On 27th September 2018, Google turned 20 years old. Throughout the last two decades, internet users have increasingly turned to Dr Google as a popular search engine to help self-diagnose health concerns. A study in late 2017 showed that in Britain alone, 75% of the population have treated an ailment or illness after Googling their symptoms. The benefits are clear: it is easier than going to a GP; it’s infinitely more private and finding the cause and treatment of that embarrassing lump or bump is only a few clicks away.
However, the pitfalls of online self-diagnosis have been well-documented with many health experts warning that the internet can often mislead, give incorrect advice from unreliable sources and also cause needless worry. In fact, Google’s algorithms for search optimisation often mean that the ‘worst-case’ medical conditions are highlighted more frequently (and appear higher in search rankings) compared to the less concerning health conditions.
Despite these obvious concerns, we continue to embrace the art of online self-diagnosis. Little evidence-based research has been conducted on the cause and effects of searching health concerns online. But as the internet is here to stay, does the current focus on highlighting the pitfalls to the public need to shift to a focus on the accessibility and reliability of health information online? Is this shift taking place already?
In the UK (and countless other countries), this also comes at a time when healthcare services are under-resourced, under-funded and are being increasingly relied upon. In December 2017, in the midst of a NHS winter crisis, The Royal College of General Practitioners broke ranks with other healthcare bodies in the UK and recommended, for the first time, that Dr Google could be used to help ease the pressures on surgeries across the UK – but only when seeking information from a ‘reputable source’. This was one arm of their ‘Three before GP’’ mantra which asks patients to consider three questions before booking a GP appointment, with the ultimate aim of reducing needless appointments in an already struggling and strained service.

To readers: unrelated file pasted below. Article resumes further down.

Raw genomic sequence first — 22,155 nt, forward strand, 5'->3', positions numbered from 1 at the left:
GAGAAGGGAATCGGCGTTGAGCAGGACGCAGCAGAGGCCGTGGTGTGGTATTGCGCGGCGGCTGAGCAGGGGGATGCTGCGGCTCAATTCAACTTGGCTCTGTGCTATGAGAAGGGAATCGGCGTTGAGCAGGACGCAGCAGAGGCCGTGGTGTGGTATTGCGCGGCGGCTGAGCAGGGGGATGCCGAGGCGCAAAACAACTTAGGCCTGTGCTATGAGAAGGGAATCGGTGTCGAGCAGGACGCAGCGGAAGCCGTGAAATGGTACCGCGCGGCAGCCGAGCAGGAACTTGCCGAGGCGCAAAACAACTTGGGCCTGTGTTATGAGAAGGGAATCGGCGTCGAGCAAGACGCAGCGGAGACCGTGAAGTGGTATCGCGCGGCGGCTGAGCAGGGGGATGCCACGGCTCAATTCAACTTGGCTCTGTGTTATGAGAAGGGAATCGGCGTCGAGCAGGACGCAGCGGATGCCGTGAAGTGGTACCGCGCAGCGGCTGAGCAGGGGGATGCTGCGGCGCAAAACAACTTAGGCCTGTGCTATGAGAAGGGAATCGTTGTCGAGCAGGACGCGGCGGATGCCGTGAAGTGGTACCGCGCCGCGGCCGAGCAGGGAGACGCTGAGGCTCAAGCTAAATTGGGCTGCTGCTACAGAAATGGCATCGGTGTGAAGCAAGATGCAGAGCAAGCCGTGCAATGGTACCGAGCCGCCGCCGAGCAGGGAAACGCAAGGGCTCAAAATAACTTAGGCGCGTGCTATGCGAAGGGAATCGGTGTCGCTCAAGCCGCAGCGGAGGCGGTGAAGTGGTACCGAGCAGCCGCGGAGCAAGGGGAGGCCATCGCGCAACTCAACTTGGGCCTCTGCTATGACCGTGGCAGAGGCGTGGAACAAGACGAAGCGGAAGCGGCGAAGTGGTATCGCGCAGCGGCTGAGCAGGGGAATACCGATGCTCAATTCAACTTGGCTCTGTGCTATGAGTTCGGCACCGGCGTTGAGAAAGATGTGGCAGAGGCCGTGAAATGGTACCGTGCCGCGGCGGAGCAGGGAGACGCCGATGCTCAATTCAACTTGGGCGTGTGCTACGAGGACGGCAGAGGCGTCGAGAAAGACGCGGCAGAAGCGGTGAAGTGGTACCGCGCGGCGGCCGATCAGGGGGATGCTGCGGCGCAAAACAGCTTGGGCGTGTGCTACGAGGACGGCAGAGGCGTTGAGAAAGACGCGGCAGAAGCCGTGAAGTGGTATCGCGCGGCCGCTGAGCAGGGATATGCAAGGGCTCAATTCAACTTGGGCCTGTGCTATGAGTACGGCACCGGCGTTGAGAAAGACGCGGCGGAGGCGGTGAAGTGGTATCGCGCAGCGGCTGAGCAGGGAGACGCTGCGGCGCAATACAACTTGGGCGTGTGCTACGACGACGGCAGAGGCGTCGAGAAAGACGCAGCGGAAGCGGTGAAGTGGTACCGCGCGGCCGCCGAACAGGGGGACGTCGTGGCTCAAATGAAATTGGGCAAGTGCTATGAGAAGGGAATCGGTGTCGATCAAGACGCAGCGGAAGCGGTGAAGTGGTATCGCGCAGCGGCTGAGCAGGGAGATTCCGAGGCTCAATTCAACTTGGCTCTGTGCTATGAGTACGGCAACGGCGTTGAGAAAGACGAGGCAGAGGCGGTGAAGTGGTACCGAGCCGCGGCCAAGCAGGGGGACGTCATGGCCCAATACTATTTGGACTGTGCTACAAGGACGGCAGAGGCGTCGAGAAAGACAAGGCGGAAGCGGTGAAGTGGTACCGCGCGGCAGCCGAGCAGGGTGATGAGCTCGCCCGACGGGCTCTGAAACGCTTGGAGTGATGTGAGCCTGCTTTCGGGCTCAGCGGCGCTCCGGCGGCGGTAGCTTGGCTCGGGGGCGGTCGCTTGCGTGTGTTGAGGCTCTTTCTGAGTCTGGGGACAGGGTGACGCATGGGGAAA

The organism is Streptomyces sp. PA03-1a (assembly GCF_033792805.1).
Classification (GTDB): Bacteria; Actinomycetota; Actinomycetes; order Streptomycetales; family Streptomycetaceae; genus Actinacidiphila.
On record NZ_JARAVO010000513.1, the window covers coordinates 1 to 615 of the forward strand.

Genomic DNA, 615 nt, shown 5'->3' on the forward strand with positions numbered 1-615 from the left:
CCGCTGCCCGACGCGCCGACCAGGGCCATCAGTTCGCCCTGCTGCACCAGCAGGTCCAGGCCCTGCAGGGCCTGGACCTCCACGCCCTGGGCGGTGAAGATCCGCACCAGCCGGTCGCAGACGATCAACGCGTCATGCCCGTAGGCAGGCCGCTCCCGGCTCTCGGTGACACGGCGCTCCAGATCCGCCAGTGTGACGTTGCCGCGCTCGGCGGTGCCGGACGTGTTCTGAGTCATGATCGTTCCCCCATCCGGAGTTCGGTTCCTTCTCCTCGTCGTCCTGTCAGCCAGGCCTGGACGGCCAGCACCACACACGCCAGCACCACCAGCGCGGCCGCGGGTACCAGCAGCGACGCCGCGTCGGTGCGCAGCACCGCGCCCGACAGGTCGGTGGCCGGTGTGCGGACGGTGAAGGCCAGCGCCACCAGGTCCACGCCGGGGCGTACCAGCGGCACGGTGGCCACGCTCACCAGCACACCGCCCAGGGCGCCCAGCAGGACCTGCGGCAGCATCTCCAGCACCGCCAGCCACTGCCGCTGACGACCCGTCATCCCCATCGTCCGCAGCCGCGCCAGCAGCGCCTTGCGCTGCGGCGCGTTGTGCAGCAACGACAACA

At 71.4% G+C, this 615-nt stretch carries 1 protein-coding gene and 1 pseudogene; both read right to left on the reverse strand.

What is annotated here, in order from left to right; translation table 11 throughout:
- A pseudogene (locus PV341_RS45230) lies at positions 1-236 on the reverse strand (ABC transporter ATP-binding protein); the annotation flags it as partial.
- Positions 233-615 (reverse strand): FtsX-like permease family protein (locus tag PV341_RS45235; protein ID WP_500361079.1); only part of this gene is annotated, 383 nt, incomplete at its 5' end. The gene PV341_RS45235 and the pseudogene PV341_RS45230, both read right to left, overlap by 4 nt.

There’s little doubt that global healthcare systems will need to address Dr Google head-on as there is an obvious need for governance on the issue. Highlighting how to use the internet responsibly when it comes to health information will be a crucial role for healthcare systems to adopt and will be an important, but difficult, message to craft.
Whilst directing the public to reliable information will be paramount, it will also be equally important to ensure that the public know when professional advice should be sought. There is a fine balance to strike between seeking professional medical advice and seeking online medical information. By embracing Dr Google, are we setting a dangerous precedent whereby the healthcare professional and patient relationship is broken down further still?
There are also other concerns about universal acceptance of seeking health information online. One of these is the rise of a 21st-century phenomenon, Cyberchondria – a person who compulsively searches the Internet for information about particular real or imagined symptoms of illness. Further still, there are huge concerns about asking people with mental health conditions to use online resources, as treatment for these individuals is based solely on the pretense that direct communication is key to successful treatment in this field.
There is huge appeal in digital healthcare. However, the message from healthcare systems on embracing Dr Google and seeking health-related information online will be balancing act and is one that they will need to both own and crafted with care.
Do you think you’re a bona fide cyberchondriac? You’re not alone! Take a look at this great infographic by Masters In Psychology Guide for more information about Dr Google’s questionable qualifications: https://visual.ly/community/infographic/health/dont-ask-dr-google-hes-not-actual-doctor
By Richard C